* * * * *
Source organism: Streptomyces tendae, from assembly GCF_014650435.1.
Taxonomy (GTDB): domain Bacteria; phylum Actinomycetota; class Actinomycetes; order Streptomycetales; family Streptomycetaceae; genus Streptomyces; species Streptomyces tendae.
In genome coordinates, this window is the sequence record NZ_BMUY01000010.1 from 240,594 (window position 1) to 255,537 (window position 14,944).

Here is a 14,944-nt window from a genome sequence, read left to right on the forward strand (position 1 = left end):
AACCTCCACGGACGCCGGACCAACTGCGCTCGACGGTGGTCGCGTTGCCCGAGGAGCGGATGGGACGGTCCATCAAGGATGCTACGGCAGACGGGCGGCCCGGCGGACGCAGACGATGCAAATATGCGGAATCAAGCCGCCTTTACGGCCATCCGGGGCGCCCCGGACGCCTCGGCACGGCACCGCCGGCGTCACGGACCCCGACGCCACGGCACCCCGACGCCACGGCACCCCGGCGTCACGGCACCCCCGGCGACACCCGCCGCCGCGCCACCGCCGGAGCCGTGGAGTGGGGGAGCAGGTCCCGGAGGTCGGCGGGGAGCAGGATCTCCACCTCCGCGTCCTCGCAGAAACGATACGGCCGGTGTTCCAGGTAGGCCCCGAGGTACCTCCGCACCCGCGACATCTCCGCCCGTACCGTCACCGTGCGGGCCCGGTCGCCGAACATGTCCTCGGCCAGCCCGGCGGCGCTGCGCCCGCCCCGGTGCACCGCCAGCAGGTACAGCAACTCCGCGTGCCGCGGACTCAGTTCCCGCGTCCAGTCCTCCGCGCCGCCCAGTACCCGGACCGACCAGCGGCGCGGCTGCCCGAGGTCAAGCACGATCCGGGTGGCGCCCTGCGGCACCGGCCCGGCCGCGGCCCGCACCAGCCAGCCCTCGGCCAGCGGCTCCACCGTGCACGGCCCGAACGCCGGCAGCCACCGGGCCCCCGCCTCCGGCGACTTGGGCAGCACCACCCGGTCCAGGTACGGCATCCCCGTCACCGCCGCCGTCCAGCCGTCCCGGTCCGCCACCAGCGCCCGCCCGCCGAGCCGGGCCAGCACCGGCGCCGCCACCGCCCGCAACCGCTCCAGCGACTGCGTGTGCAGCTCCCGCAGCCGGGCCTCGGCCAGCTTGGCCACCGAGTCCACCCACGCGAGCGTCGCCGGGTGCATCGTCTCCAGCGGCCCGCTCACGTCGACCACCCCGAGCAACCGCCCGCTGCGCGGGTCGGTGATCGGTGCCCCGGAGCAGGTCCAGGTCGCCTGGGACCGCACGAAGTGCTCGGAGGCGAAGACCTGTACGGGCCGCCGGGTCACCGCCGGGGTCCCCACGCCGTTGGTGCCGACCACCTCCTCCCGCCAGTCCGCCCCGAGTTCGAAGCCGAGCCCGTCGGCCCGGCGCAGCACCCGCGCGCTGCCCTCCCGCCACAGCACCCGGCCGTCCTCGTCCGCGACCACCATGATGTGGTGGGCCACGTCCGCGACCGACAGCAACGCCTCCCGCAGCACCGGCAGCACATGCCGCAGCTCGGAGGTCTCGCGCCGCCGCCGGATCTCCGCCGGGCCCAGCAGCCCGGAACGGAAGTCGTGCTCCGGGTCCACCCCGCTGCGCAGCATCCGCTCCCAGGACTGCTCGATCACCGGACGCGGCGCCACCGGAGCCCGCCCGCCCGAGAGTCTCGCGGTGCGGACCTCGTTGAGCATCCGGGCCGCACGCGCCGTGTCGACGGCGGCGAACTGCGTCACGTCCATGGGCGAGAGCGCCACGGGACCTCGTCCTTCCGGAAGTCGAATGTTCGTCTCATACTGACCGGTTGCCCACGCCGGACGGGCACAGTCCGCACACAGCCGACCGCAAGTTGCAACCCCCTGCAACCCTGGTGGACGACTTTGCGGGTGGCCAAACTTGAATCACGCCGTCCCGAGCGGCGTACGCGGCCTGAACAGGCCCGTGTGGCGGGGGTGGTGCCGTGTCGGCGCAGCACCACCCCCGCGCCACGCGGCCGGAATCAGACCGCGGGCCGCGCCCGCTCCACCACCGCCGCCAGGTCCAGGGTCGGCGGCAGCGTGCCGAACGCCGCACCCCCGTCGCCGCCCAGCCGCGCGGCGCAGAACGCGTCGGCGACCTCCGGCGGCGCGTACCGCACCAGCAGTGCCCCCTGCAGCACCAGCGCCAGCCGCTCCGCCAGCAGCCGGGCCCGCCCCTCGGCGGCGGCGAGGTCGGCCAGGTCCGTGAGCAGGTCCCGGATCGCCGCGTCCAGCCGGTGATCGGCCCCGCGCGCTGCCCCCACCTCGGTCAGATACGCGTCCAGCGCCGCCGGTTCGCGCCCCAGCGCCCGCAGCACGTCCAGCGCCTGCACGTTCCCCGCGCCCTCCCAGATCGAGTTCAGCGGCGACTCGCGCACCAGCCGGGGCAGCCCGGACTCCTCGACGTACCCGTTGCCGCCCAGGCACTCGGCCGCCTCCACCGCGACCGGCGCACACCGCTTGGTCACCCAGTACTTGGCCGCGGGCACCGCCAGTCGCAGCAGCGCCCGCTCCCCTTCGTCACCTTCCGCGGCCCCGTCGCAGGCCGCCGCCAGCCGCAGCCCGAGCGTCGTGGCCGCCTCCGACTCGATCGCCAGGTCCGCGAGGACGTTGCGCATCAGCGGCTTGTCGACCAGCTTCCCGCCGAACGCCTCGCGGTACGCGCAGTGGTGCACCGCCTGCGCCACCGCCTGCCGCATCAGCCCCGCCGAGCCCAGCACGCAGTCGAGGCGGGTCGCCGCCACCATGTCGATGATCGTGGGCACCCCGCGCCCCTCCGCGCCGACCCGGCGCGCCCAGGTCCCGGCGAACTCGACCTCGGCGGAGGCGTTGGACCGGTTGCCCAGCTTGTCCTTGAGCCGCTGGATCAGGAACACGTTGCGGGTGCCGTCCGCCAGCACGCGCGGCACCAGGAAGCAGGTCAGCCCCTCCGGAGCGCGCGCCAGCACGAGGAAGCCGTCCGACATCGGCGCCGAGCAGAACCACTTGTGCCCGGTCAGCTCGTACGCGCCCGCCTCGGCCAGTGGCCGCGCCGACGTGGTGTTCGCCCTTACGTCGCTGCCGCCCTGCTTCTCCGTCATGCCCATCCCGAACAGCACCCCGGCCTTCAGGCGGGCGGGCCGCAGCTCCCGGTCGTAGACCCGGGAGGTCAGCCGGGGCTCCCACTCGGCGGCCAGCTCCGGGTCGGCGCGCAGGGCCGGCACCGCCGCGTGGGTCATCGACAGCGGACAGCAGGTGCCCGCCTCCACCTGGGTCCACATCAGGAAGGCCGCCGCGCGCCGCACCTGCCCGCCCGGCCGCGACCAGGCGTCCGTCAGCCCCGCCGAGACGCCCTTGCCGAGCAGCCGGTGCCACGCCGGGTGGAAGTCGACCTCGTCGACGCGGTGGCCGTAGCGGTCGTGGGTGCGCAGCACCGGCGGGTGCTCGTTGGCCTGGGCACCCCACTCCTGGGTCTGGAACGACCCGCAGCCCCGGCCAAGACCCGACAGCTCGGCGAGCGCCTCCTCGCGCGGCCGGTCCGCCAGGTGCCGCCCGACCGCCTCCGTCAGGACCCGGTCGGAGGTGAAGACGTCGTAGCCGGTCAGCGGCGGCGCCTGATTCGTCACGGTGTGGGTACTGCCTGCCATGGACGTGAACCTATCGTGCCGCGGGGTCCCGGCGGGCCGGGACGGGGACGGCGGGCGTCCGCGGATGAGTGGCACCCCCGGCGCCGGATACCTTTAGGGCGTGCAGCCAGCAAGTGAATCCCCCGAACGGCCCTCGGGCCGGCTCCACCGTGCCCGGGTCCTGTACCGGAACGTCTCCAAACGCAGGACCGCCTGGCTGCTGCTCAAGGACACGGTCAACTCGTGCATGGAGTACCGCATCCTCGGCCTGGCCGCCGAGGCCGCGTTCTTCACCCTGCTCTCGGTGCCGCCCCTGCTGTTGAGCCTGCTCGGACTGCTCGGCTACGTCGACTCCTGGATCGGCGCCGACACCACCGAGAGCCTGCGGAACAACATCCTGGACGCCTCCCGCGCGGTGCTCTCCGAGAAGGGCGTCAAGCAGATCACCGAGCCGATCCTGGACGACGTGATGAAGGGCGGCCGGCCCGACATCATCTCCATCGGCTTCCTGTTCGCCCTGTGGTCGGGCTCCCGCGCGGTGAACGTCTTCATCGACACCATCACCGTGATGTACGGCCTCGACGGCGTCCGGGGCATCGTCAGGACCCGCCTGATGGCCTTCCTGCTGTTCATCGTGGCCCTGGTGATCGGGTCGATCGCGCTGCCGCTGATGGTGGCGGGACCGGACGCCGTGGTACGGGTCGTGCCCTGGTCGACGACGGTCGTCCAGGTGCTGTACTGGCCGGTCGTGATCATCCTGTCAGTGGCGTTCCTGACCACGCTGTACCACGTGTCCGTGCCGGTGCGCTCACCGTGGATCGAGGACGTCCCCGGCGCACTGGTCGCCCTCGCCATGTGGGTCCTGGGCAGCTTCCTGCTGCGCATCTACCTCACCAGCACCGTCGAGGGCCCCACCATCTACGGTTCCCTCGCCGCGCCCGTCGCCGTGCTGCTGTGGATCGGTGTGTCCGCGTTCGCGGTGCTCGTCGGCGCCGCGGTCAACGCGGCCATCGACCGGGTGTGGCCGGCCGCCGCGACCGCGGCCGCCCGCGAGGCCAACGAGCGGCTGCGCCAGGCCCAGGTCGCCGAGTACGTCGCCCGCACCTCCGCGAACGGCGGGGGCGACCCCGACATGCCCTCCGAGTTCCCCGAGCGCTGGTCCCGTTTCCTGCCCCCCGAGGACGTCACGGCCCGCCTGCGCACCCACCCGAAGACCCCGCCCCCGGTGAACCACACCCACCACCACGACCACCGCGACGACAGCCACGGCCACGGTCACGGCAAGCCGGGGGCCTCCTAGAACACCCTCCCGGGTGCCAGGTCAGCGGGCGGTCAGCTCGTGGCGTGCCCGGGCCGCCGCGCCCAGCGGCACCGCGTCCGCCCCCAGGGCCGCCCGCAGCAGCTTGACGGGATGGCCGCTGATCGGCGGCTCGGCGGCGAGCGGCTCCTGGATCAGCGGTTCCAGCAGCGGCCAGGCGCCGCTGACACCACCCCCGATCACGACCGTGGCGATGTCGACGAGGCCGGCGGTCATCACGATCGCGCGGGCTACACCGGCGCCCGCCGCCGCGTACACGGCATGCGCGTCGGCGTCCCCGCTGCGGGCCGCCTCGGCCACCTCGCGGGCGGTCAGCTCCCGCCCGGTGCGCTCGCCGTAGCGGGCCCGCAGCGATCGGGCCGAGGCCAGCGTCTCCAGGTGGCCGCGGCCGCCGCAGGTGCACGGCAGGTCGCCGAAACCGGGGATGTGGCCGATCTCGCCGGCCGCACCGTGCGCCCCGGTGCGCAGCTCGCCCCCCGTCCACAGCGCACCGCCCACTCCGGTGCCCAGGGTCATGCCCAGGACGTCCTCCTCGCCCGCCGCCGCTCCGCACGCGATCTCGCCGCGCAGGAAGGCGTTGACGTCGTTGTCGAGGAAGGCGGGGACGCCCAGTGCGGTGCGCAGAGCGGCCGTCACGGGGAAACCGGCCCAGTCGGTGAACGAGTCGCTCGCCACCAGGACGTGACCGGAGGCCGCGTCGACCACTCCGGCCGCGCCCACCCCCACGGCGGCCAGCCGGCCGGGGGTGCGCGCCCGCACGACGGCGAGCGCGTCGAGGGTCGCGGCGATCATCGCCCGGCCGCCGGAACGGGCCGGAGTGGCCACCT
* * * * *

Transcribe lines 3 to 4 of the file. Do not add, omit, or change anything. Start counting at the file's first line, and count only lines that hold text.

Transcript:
In genome coordinates, this window is the sequence record NZ_BMUY01000010.1 from 240,594 (window position 1) to 255,537 (window position 14,944).

Here is a 14,944-nt window from a genome sequence, read left to right on the forward strand (position 1 = left end):